The story from South Carolina about a young female student who was thrown across her classroom by the school resource officer, seems to have created a divide amongst certain kinds of people as evidenced by my Facebook conversations today. The cellphone videos capturing the incident are everywhere, so I will spare you the reposting of them here.
There are those who are saying that she deserved what she got because she was being disrespectful. And then there are the rational among us who can’t fathom how that type of violent reaction is remotely excusable.
Here are some of my observations from the videos:
- She’s a student in a school classroom
- She was seated at her desk
- None of the students around her in the video seemed to be fearing for their safety
- The police officer did not seem to be fearing for his safety
- The girl didn’t appear to be going for a weapon of any kind
- It appeared as though the officer simply lost his patience, and his mind, and flipped the student backwards in her desk, then picked her up off the floor and threw her across the classroom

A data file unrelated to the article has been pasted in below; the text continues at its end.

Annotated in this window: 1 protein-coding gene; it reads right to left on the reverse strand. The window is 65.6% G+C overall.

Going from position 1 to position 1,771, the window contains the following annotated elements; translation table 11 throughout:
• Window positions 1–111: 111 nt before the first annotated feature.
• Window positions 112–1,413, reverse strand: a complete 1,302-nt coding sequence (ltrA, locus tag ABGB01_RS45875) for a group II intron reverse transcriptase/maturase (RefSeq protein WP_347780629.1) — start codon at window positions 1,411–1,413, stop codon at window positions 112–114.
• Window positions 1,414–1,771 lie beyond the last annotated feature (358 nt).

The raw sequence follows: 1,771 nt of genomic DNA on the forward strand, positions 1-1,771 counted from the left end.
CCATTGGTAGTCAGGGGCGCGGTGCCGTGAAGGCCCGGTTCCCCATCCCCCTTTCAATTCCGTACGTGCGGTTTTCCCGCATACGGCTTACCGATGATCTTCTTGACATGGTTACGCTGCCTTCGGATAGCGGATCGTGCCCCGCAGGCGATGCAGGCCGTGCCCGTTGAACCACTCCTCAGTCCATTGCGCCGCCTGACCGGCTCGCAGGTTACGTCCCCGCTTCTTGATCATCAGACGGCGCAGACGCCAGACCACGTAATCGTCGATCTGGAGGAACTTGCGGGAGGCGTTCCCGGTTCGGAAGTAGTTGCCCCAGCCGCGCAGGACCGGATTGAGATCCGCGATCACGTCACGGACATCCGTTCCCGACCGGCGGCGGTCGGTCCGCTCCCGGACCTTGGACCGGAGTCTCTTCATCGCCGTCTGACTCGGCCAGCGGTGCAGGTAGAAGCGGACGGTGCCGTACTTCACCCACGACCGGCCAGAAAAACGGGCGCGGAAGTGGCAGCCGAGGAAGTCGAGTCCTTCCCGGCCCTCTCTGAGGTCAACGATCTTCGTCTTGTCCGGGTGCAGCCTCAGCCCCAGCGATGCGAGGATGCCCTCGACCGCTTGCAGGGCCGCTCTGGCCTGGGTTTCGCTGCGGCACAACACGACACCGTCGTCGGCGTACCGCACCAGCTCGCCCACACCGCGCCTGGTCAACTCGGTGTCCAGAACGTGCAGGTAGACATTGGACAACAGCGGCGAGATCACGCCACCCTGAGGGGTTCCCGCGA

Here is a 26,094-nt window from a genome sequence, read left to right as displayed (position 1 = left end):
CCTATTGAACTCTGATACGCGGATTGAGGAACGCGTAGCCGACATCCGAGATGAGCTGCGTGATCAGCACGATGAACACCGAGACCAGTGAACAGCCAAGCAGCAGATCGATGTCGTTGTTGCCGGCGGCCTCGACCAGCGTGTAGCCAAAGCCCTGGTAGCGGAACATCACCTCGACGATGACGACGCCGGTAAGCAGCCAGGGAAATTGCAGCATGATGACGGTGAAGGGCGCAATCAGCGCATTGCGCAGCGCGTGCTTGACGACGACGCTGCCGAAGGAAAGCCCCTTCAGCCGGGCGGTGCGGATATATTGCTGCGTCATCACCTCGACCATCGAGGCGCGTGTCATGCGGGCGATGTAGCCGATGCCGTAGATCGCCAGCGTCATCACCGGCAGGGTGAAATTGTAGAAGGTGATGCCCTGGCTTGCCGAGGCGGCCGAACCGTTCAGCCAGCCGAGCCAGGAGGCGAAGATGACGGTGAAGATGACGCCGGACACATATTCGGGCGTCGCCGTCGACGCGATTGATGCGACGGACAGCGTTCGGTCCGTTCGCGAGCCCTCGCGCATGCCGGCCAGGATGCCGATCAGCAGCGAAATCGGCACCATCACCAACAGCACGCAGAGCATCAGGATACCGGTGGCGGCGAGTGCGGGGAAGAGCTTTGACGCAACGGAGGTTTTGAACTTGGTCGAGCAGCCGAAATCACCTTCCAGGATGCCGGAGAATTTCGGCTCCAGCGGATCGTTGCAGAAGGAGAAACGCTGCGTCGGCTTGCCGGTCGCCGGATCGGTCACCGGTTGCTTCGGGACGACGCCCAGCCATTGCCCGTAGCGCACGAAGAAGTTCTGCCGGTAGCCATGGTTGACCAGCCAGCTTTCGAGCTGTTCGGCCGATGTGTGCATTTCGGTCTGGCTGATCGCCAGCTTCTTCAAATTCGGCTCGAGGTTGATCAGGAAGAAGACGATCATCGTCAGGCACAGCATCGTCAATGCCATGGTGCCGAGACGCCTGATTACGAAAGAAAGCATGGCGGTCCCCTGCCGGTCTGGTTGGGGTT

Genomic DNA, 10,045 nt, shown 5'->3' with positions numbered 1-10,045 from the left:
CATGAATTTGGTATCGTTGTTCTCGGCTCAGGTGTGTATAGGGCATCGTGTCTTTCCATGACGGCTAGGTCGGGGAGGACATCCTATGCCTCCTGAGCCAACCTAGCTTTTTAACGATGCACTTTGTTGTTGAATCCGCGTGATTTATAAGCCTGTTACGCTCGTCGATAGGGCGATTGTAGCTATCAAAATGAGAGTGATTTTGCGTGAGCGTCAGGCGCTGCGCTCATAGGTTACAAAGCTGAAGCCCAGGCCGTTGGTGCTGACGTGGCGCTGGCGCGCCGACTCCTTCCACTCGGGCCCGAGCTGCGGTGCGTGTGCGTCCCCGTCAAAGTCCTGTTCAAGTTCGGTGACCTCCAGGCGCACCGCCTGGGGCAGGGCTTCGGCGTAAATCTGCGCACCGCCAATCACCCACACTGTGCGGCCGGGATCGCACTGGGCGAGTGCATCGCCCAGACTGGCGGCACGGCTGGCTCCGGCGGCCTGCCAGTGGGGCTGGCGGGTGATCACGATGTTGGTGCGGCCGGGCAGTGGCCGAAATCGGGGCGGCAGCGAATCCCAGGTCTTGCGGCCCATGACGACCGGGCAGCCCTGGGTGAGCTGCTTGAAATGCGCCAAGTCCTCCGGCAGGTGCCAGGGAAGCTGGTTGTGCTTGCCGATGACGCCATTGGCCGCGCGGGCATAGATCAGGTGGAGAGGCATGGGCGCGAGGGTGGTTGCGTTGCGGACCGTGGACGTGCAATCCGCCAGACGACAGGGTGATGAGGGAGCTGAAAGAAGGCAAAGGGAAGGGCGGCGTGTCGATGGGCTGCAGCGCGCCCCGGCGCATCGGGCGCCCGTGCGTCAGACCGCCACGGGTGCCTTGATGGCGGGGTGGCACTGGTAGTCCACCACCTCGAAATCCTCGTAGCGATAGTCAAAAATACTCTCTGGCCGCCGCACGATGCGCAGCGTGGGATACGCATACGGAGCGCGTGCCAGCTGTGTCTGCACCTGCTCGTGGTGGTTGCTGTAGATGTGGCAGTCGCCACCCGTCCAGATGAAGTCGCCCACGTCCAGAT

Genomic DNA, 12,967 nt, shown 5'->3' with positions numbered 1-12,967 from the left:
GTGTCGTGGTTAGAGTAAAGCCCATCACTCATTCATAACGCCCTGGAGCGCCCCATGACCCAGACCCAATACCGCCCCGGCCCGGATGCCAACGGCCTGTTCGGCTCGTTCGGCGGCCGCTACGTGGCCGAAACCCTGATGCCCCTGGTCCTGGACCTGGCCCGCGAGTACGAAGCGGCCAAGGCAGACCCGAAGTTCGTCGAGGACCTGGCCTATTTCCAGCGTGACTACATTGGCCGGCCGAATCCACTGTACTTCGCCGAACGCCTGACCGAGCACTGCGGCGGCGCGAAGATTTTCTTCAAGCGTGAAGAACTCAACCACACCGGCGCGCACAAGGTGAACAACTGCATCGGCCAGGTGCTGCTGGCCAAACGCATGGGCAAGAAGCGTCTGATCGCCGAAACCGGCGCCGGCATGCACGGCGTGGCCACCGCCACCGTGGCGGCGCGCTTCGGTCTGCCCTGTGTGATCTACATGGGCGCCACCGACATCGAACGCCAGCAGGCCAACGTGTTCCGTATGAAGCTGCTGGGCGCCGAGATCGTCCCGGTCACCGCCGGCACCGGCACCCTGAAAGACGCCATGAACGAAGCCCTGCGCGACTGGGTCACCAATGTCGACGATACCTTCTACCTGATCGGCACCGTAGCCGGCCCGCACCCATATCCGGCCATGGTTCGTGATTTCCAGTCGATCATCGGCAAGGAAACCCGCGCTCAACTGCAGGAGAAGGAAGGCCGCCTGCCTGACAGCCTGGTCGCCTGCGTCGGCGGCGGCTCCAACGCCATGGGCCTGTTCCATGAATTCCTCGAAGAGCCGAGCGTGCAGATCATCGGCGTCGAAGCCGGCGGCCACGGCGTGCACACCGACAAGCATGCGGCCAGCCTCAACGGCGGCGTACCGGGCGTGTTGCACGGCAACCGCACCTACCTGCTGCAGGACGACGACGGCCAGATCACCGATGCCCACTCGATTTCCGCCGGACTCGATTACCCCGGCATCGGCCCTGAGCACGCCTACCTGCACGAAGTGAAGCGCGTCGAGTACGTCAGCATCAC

If I misstated anything in the above list please let me know.
Here’s the deal. This story is not solely about the media’s portrayal of police officers, or about race. This story is about a guy with a badge and a gun, who has no business trying to resolve conflicts around kids.
And even bigger than that, for those saying the girl deserved what she got, this is the United States of America. We follow the rule of law. We are not a police state. If someone wearing a badge tells us to do something, we don’t surrender our civil rights. In fact, we have a constitution that is intended to protect us from government overreach, not provide cover for it.
Finally, yes I get it. She was surly. She was disruptive. She was wrong. She could’ve complied and diffused the situation. But the last time I checked, being insolent, disrespectful, and rude is not probable cause, nor does it in an invitation for physical violence. And the last time I checked, breaking a school rule or a classroom cell phone policy is not the same as breaking the law. This was a student, not a suspect. She was not under arrest therefore she was not resisting arrest. The inability of any adult in that scenario to bring a compassionate, thoughtful, non violent resolution to what seemingly started as a cell phone issue, is a colossal failing on their part.
We have to be the example we want to see in others, especially kids.